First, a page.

This period of consultation will inform our decision regarding which access option to incorporate into the masterplan. However, it does not signal the end of our public engagement – a significant formal consultation event will take place in Autumn where we will once again invite members of the public to express their opinions on a much wider variety of subjects including temporary land uses, housing types, amenities and the impact of development activity on existing communities. Thereafter, there will be further ongoing consultation throughout the project.


St Barnabas Church, Jubilee Terrace, Leeman Road – 2:00pm to 5:00pm, Wednesday 23 August 2017

St Paul’s Church, Holgate Road – 4:00pm to 8:00pm, Wednesday 30 August 2017

Marriot Room, Explore Library, Library Square, Museum Street – Midday to 4:00pm, Saturday 2 September 2017

Duchess of Hamilton Suite, National Railway Museum, Leeman Road – Midday to 4:00pm, Saturday 9 September 2017

York Central is a large area of brownfield land (land previously developed but no longer in use), formerly in railway use, which is located west of York Railway Station.

Approximately 60 times larger than the footprint of York Minster, it is a land-locked site, some of which has not been used for more than 150 years. Our plan is to open it up and transform it in order to bring a valuable piece of York city centre back to life.

Our vision is for York Central to feature a series of new places , including new residential neighbourhoods, office space, leisure facilities, green space and public amenities. Together they will encourage further cultural and economic growth and connect the city’s residents and visitors.

It will be inspired by York’s railway heritage and its historic character.

It’s a partnership between four bodies – Network Rail, the Homes & Communities Agency, City of York Council and the National Railway Museum – who between them own the land that forms York Central.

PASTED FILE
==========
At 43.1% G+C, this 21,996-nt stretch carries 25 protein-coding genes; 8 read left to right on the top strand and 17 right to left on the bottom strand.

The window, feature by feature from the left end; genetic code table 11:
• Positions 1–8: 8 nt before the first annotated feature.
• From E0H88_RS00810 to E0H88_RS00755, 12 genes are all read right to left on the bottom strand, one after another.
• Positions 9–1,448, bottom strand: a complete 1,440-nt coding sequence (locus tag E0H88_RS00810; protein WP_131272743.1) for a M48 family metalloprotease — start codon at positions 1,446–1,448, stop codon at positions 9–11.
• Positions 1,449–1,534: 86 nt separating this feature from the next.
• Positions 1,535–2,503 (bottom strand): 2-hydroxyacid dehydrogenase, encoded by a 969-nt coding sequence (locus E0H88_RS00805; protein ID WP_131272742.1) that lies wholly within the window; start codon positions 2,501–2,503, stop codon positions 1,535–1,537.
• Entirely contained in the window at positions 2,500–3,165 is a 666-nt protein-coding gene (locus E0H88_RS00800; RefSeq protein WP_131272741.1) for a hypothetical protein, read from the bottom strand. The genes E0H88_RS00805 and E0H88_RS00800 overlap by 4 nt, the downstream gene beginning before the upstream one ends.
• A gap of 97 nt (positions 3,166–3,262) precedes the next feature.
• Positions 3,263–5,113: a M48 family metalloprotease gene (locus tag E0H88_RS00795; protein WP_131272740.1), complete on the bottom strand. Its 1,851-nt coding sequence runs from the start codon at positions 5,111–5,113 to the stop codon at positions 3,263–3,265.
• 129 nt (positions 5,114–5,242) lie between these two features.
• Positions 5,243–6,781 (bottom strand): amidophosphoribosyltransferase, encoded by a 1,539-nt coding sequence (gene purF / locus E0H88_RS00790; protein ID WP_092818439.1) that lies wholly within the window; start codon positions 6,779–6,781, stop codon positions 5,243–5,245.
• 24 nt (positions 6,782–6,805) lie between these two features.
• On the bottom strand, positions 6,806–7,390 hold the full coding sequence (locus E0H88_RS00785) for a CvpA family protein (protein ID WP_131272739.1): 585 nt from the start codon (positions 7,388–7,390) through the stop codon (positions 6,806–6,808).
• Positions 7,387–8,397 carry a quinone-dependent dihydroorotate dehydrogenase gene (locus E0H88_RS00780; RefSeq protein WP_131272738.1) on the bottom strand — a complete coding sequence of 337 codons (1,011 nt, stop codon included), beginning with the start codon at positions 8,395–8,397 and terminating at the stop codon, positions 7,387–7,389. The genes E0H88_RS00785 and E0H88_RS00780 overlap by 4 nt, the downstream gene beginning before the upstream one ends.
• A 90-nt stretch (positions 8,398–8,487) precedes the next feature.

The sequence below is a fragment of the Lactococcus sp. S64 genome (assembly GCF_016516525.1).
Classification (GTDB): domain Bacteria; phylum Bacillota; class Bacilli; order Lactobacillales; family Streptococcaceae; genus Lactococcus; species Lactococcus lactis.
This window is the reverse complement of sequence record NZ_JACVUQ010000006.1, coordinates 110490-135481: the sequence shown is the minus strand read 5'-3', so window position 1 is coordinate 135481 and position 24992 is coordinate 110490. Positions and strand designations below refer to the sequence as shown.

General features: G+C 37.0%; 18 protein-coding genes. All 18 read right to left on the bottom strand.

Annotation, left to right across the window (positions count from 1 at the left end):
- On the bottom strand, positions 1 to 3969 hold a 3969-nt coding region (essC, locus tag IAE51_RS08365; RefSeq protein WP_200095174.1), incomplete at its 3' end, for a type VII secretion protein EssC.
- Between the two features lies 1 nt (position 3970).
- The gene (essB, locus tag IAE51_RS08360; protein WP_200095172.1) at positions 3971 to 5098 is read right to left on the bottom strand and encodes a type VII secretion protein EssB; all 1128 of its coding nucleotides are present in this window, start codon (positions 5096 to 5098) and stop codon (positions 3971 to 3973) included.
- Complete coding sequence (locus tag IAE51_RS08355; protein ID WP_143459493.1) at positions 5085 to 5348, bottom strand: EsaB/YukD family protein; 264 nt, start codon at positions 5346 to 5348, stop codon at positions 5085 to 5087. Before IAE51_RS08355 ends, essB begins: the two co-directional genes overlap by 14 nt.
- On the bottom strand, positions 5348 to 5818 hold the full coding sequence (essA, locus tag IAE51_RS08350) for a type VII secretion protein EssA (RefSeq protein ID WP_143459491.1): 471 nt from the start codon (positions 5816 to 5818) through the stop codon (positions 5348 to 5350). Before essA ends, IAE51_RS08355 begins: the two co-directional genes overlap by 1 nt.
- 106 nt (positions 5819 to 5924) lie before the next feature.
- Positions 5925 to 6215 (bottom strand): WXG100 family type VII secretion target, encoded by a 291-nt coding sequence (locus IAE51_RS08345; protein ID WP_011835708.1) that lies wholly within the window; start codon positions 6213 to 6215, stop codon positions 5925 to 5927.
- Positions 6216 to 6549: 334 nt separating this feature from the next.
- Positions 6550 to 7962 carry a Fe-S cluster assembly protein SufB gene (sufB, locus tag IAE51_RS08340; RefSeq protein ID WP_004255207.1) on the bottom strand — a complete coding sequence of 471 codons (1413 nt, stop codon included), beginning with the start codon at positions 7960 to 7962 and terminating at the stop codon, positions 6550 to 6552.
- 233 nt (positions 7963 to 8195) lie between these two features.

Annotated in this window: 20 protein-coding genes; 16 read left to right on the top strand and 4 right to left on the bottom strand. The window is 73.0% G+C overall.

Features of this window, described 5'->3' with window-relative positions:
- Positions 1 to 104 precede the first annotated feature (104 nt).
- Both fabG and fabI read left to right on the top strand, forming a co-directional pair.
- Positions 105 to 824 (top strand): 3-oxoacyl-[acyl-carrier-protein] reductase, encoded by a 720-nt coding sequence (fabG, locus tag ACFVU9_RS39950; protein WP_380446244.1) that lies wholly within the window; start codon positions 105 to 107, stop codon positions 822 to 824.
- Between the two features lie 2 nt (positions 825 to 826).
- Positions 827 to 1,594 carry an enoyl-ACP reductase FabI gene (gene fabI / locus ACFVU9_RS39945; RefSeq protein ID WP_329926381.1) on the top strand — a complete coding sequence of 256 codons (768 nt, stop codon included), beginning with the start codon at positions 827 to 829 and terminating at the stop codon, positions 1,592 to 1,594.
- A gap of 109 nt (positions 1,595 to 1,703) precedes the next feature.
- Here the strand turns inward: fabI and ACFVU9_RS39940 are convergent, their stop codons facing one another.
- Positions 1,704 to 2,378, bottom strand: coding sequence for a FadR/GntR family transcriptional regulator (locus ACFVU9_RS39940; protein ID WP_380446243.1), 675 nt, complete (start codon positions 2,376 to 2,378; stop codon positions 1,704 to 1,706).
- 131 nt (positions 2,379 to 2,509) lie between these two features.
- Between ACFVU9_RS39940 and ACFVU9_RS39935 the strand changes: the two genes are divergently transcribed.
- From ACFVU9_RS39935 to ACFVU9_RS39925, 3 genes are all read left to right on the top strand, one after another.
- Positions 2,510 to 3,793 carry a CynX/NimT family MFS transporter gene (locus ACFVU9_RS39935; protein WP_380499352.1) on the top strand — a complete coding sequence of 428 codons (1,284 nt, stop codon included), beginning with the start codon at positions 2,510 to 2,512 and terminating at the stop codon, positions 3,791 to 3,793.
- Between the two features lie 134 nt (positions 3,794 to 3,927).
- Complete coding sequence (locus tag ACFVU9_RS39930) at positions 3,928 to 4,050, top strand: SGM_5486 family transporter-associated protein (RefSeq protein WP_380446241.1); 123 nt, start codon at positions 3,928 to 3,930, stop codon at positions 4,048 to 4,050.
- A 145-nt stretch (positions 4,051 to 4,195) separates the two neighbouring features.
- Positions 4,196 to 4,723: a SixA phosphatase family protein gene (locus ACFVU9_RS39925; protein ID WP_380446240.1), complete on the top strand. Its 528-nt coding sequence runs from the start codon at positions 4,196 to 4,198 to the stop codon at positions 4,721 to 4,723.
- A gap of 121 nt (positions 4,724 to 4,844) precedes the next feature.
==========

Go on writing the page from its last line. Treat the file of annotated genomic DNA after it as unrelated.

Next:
Our role is to create the masterplan for the site and to manage the subsequent delivery of all development.

A masterplan is the beginning of a process. It is a flexible framework, built on strong principles that will guide future development and help to safeguard quality and site heritage. It is not a fixed plan for the final buildings which will be constructed, but will establish the criteria that investors and developers must satisfy if they wish to put forward plans, ensuring that any future development is right for the city.

What the masterplan will decide is a preferred access option, the basic infrastructure and layout, public realm, how the site will link to each other and surrounding neighbourhoods, an agreed mix of development for the site (residential / leisure / commercial), together with guidance on where the mix might be flexible, maximum building height and massing guidelines.

Currently we anticipate a first draft of the masterplan to be ready for discussion in October (2017) and there will be a public consultation process around the masterplan in November. We will be announcing the details of that consultation in due course.

There will be a number of opportunities for individuals and community groups to put their views forward to the Partnership, as well as to City of York Council when the outline and detailed planning applications are submitted next year (2018).

The first opportunity is around the site access options.

Given such a large area, we need to identify the best way for vehicles to get in and out of the site. There is access currently via Cinder Lane, but the existing road network can only support a limited amount of additional traffic. This is not straightforward as the site is surrounded by railway lines, so access will need to be carried over these lines.